May 6, 2024 - Politics & Policy

Henry Cuellar's indictment met with silence on Capitol Hill

Rep. Henry Cuellar, wearing a pinstripe suit, white shirt and red tie and holding a cup, walking through a Capitol basement hallway.

Rep. Henry Cuellar. Photo: Tom Williams/CQ-Roll Call, Inc via Getty Images.

Rep. Henry Cuellar (D-Texas) is getting a quiet reprieve from colleagues in both parties after being indicted over the weekend.

Why it matters: It's a marked contrast to the treatment of the two other lawmakers who have been indicted in the 118th Congress – Sen. Bob Menendez (D-N.J.) and former Rep. George Santos (R-N.Y.).

What's happening: Cuellar was indicted by the Justice Department on Friday and accused of taking nearly $600,000 in bribes from an Azerbaijani government-controlled oil company and a Mexican bank.

  • The South Texas congressman is accused of pushing legislation and pressuring executive branch officials to benefit Azerbaijan and the bank.
  • Cuellar has proclaimed his innocence and said he plans to seek re-election in November.

State of play: The National Republican Congressional Committee has challenged Democrats to call for Cuellar's resignation as they did with Santos.

  • So far, just one Democrat, retiring Rep. Dean Phillips (D-Minn.), has heeded that call.

What they're saying: House Minority Leader Hakeem Jeffries (D-N.Y.) said in a statement on Friday that Cuellar "is entitled to his day in court and the presumption of innocence throughout the legal process."

  • House Minority Whip Katherine Clark (D-Mass.) told Axios on Monday that Cuellar is "going to get due process of law" and praised him for doing "the right thing" by stepping down from his subcommittee chairmanship.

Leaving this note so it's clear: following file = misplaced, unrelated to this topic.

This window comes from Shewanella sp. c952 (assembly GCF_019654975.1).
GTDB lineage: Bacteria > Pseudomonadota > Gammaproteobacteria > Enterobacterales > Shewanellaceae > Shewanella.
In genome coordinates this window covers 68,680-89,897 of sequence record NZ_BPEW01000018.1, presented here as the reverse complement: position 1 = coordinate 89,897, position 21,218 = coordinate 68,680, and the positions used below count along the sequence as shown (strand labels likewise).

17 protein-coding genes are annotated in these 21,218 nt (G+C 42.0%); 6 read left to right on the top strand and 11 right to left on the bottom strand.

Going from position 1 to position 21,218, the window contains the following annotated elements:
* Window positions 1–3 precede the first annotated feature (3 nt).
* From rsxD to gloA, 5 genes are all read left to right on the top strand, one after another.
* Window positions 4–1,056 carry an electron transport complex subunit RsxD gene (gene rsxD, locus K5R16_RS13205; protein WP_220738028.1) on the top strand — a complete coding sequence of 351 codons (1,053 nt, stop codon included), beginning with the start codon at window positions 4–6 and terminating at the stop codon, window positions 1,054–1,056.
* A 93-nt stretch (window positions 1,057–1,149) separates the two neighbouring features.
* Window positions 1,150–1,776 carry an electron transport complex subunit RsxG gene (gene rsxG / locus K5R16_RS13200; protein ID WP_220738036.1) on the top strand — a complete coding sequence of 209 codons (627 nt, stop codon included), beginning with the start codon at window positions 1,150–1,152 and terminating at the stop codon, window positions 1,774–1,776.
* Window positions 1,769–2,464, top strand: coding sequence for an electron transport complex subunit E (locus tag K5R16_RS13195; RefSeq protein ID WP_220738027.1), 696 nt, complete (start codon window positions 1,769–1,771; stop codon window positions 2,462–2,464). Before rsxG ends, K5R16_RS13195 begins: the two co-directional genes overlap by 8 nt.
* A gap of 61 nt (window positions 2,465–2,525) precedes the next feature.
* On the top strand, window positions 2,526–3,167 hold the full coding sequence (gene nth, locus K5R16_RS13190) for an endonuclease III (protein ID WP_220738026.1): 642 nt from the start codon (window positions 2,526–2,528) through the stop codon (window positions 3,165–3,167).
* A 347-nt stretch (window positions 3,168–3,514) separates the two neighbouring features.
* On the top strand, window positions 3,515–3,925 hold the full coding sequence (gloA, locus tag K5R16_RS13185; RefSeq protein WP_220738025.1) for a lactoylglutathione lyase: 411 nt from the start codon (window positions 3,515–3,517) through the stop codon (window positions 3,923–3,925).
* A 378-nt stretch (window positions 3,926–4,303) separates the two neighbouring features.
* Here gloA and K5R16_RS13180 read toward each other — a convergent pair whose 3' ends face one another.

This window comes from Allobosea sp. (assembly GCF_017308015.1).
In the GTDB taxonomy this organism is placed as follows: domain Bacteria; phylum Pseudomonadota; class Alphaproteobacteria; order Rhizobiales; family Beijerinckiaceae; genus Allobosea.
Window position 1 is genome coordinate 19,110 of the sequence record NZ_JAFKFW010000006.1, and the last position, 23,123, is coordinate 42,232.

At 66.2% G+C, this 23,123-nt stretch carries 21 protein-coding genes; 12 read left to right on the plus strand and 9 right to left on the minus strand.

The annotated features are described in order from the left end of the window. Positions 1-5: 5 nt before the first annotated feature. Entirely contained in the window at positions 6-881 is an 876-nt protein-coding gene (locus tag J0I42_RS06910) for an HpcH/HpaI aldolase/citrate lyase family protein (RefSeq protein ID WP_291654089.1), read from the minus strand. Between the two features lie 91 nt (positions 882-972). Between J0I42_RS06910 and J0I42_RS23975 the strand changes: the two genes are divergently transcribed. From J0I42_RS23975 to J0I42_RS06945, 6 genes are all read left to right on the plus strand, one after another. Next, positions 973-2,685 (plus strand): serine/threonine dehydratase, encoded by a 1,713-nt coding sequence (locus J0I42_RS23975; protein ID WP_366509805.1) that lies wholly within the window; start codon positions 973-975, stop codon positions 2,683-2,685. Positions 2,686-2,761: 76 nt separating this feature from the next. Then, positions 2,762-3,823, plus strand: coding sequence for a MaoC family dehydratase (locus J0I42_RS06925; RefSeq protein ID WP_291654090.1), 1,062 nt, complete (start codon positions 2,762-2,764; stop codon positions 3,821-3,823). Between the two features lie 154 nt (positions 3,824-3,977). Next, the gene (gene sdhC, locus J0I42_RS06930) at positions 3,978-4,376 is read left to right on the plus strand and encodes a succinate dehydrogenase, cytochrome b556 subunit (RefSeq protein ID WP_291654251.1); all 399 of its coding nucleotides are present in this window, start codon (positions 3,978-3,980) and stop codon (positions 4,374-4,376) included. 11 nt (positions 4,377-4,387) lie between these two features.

• A senior House Democrat predicted few Democrats will call for Cuellar's resignation: "Dean Phillips is probably not the person to lean on for these things."
  • But the lawmaker acknowledged "it's a problem" and said the appearance of hypocrisy with Santos is "concerning" to some Democrats.

Yes, but: House Majority Leader Steve Scalise (R-La.), asked if Cuellar should resign, said: "I haven't seen any details."

  • House Speaker Mike Johnson (R-La.) told Axios: "I don't know much about that."

What we're hearing: "There's the ordinary [process]: allegation, criminal process, ethics review, outcome. And then there's the extraordinary – George Santos," said one House Republican.

  • A House Democrat told Axios that Cuellar's stuff "isn't as entertaining and bizarre ... Santos was a bizarre series of weird fabrications plus the FEC violations. Made for good soap opera."

Zoom in: Republicans are hamstrung by their allegiance to former President Donald Trump, who is facing four criminal indictments and has leapt to Cuellar's defense.

  • "We have a former president going through indictments now, nothing's been proven," said Rep. Kevin Hern (R-Okla.), telling Axios that Trump's case has "certainly" influenced how Republicans approach indictments.
  • "Same thing with Congressman Cuellar, he deserves his day in court before anyone starts making accusations or speculation – before people start jumping on the bandwagon," he said.
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